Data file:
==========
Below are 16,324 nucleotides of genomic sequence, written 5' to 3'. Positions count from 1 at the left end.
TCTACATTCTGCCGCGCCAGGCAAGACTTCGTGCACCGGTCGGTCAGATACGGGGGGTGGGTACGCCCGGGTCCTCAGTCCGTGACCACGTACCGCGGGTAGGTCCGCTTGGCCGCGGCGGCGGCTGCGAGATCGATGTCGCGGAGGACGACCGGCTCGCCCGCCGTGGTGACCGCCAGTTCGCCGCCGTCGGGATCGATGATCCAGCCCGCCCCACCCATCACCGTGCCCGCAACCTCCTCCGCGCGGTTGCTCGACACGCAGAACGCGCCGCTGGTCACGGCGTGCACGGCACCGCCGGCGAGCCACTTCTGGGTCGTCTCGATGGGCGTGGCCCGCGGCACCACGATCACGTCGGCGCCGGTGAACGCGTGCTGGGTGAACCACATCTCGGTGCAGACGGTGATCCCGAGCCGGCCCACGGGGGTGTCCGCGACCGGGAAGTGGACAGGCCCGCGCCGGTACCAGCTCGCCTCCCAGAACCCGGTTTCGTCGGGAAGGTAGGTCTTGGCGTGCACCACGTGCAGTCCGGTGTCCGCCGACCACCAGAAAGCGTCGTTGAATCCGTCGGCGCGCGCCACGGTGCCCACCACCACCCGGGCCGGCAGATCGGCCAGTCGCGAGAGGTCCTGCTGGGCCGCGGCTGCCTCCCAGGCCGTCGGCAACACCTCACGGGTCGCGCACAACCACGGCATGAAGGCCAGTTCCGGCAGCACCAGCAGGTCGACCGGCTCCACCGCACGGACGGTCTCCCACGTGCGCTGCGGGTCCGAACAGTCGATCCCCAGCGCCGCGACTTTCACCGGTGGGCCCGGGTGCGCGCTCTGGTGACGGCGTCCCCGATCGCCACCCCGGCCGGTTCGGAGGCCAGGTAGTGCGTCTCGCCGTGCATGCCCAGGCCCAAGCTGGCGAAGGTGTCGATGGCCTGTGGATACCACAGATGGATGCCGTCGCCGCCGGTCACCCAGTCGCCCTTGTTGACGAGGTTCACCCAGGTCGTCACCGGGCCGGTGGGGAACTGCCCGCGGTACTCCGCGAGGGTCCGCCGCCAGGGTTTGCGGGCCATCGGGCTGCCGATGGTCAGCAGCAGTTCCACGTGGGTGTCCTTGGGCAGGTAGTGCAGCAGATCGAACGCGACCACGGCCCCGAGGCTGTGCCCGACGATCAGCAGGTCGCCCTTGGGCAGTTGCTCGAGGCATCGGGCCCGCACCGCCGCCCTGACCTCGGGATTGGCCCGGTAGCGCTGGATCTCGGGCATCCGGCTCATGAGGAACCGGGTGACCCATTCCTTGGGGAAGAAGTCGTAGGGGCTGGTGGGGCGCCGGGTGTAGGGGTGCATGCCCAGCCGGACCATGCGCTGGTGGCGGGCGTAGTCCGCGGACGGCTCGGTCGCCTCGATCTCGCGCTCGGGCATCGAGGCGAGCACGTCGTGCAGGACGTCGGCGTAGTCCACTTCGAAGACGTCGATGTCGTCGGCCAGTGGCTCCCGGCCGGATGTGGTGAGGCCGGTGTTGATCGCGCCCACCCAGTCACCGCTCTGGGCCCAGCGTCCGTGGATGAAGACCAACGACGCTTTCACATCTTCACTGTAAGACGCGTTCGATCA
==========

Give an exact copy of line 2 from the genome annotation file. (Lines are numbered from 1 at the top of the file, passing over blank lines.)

TCTACATTCTGCCGCGCCAGGCAAGACTTCGTGCACCGGTCGGTCAGATACGGGGGGTGGGTACGCCCGGGTCCTCAGTCCGTGACCACGTACCGCGGGTAGGTCCGCTTGGCCGCGGCGGCGGCTGCGAGATCGATGTCGCGGAGGACGACCGGCTCGCCCGCCGTGGTGACCGCCAGTTCGCCGCCGTCGGGATCGATGATCCAGCCCGCCCCACCCATCACCGTGCCCGCAACCTCCTCCGCGCGGTTGCTCGACACGCAGAACGCGCCGCTGGTCACGGCGTGCACGGCACCGCCGGCGAGCCACTTCTGGGTCGTCTCGATGGGCGTGGCCCGCGGCACCACGATCACGTCGGCGCCGGTGAACGCGTGCTGGGTGAACCACATCTCGGTGCAGACGGTGATCCCGAGCCGGCCCACGGGGGTGTCCGCGACCGGGAAGTGGACAGGCCCGCGCCGGTACCAGCTCGCCTCCCAGAACCCGGTTTCGTCGGGAAGGTAGGTCTTGGCGTGCACCACGTGCAGTCCGGTGTCCGCCGACCACCAGAAAGCGTCGTTGAATCCGTCGGCGCGCGCCACGGTGCCCACCACCACCCGGGCCGGCAGATCGGCCAGTCGCGAGAGGTCCTGCTGGGCCGCGGCTGCCTCCCAGGCCGTCGGCAACACCTCACGGGTCGCGCACAACCACGGCATGAAGGCCAGTTCCGGCAGCACCAGCAGGTCGACCGGCTCCACCGCACGGACGGTCTCCCACGTGCGCTGCGGGTCCGAACAGTCGATCCCCAGCGCCGCGACTTTCACCGGTGGGCCCGGGTGCGCGCTCTGGTGACGGCGTCCCCGATCGCCACCCCGGCCGGTTCGGAGGCCAGGTAGTGCGTCTCGCCGTGCATGCCCAGGCCCAAGCTGGCGAAGGTGTCGATGGCCTGTGGATACCACAGATGGATGCCGTCGCCGCCGGTCACCCAGTCGCCCTTGTTGACGAGGTTCACCCAGGTCGTCACCGGGCCGGTGGGGAACTGCCCGCGGTACTCCGCGAGGGTCCGCCGCCAGGGTTTGCGGGCCATCGGGCTGCCGATGGTCAGCAGCAGTTCCACGTGGGTGTCCTTGGGCAGGTAGTGCAGCAGATCGAACGCGACCACGGCCCCGAGGCTGTGCCCGACGATCAGCAGGTCGCCCTTGGGCAGTTGCTCGAGGCATCGGGCCCGCACCGCCGCCCTGACCTCGGGATTGGCCCGGTAGCGCTGGATCTCGGGCATCCGGCTCATGAGGAACCGGGTGACCCATTCCTTGGGGAAGAAGTCGTAGGGGCTGGTGGGGCGCCGGGTGTAGGGGTGCATGCCCAGCCGGACCATGCGCTGGTGGCGGGCGTAGTCCGCGGACGGCTCGGTCGCCTCGATCTCGCGCTCGGGCATCGAGGCGAGCACGTCGTGCAGGACGTCGGCGTAGTCCACTTCGAAGACGTCGATGTCGTCGGCCAGTGGCTCCCGGCCGGATGTGGTGAGGCCGGTGTTGATCGCGCCCACCCAGTCACCGCTCTGGGCCCAGCGTCCGTGGATGAAGACCAACGACGCTTTCACATCTTCACTGTAAGACGCGTTCGATCA